7. Similar to a poor dysfunctional home, students will often act out due to abuse outside of school. Again, like the dysfunctional home, inappropriate behavior can be the student crying out for further investigation and the help that is desperately needed.

The above mentioned list is not exhaustive by any means. As said earlier, the root cause of “acting out” by students can be as many and as varied as there are students in school. As with any negative issue with students, we should always be very aware and be willing to investigate further for any underlying circumstances. This is especially true with students whose behavior takes a sudden turn for the worst.

How to Handle Student Discipline in School

It is imperative as administrators that we handle student discipline on a case-by-case basis. Administrators should always fully investigate each incident and be willing to ask questions of all stakeholders when needed. Additionally, strategies for handling student discipline are wide and varied. It is important to strive to be fair and consistent with student discipline.

Discipline should be administered carefully and with as little loss of class time for the offending student and for his peers in the classroom. However, severe disciplinary issues must be handled immediately and of course with sometimes severe penalties.

Some strategies for handling disciplinary issues in schools are listed below.

Student Conference

The student conference is an opportunity for the administrator to ask questions of the student in a somewhat informal manner. The hope here is to get the student relaxed and talking to get to the root of the problem. This is also a great time to have the student reflect on what just happened and upon reflection, hopefully, realize where he went wrong. Often times when this happens the student will vow not to participate in that behavior again and is able to return to the classroom with a warning.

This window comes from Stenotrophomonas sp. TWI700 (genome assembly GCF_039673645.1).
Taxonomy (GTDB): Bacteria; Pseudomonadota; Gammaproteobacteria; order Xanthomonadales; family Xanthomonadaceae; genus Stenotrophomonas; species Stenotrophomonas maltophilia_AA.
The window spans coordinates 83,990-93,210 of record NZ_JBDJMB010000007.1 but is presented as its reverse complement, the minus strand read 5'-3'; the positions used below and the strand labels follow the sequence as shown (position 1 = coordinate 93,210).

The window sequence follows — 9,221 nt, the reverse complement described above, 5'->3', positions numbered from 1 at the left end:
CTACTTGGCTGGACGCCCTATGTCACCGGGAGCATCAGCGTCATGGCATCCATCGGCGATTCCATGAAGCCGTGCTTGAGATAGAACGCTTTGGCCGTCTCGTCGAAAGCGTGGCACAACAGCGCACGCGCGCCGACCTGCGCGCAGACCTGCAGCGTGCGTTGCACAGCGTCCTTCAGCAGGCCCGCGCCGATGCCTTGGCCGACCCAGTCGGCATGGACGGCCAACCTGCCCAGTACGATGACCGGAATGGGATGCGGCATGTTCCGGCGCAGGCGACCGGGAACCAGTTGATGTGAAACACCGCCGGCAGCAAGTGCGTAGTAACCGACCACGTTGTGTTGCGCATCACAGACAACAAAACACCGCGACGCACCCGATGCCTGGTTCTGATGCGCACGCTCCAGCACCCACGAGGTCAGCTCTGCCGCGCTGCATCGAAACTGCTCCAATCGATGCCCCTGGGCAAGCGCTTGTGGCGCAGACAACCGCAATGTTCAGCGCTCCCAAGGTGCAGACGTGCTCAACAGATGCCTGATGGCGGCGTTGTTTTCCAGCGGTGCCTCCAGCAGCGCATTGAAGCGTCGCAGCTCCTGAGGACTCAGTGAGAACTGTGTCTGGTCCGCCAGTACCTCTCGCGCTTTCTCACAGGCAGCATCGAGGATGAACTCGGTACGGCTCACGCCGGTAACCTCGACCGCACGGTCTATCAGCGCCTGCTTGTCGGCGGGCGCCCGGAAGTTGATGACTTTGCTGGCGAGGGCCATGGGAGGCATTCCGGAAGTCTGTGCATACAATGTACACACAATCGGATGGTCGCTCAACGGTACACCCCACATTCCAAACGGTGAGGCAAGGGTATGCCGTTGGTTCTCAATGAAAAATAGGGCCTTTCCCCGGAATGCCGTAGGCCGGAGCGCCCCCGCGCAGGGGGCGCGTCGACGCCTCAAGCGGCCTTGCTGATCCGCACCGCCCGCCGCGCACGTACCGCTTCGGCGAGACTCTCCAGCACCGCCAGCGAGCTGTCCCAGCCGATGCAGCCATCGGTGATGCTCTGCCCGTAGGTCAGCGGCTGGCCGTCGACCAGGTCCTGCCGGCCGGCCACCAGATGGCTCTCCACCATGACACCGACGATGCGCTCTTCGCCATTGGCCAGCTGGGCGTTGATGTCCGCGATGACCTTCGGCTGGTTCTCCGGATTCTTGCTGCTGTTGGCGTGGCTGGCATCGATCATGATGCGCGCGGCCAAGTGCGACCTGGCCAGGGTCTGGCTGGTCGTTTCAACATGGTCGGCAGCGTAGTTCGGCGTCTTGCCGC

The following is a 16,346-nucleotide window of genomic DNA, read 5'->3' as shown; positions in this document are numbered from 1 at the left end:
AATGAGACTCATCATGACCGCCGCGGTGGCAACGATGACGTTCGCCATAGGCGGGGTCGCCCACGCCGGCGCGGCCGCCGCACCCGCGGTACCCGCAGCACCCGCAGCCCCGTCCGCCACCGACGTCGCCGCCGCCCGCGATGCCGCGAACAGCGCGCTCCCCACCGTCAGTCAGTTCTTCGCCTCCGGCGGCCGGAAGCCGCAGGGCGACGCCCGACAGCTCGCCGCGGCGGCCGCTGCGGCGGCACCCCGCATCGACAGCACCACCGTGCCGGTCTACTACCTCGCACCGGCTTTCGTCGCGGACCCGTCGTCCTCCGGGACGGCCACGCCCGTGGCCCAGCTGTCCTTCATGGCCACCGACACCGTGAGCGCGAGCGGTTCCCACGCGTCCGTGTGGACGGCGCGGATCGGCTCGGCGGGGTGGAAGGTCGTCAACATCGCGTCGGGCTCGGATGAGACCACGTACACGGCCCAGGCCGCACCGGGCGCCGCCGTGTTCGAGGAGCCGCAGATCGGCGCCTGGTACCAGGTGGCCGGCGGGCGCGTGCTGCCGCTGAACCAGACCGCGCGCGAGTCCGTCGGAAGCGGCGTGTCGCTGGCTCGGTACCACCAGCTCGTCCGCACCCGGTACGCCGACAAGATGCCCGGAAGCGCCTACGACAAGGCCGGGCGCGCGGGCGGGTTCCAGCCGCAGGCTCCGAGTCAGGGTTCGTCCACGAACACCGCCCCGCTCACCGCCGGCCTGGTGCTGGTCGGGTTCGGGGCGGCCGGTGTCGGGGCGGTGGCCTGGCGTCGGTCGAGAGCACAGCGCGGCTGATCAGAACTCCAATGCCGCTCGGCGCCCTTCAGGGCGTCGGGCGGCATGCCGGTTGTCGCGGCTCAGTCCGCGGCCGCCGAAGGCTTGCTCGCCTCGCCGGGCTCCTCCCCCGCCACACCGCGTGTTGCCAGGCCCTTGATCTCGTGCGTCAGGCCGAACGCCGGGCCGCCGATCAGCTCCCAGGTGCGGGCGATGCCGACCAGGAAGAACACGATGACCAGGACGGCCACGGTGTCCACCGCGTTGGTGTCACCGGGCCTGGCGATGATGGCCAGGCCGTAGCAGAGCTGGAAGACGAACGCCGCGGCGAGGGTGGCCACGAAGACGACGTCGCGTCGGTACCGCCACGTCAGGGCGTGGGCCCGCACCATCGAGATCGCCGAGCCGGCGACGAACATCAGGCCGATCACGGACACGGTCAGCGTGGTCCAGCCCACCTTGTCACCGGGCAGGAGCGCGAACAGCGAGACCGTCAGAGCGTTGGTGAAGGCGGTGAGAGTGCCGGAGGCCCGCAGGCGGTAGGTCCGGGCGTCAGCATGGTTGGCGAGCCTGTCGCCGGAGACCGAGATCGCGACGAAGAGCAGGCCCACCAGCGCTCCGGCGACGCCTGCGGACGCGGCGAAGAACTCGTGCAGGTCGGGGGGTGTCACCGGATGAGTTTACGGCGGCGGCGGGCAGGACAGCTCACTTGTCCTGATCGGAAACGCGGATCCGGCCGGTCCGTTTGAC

Student/Parent Conference

We as administrators must recognize that our parents are high-ranking stakeholders in their child’s education. We should involve our parents throughout any behavioral situations. Further, parents when involved can often offer insights that the student would never confide to us. This then allows us to understand more the reasons for his “acting out” and hopefully help us devise ways to deflect from it in the future.

Counseling Both in School and Outside Experts

Enlisting counseling services both in and out of school is an effective way to help with student behavior. Counselors can often get to the root of a problem because they employ strategical means to get to the answers we are seeking. Counselors are often seen in a more non-threatening light than the administration.

School/Outside Psychologists

There are times when professional help must be sought for our children. Psychologists can assess and monitor students from a different perspective to help root out the cause of the behavior. These professionals are also equipped to implement remedies for the situation.

Regardless of the means used to correct inappropriate behavior, we must remember that these students are still our students. Students exhibiting poor behavior still deserve our love, support, and help to get them through the tough times just like anyone else.

 *Updated January, 2021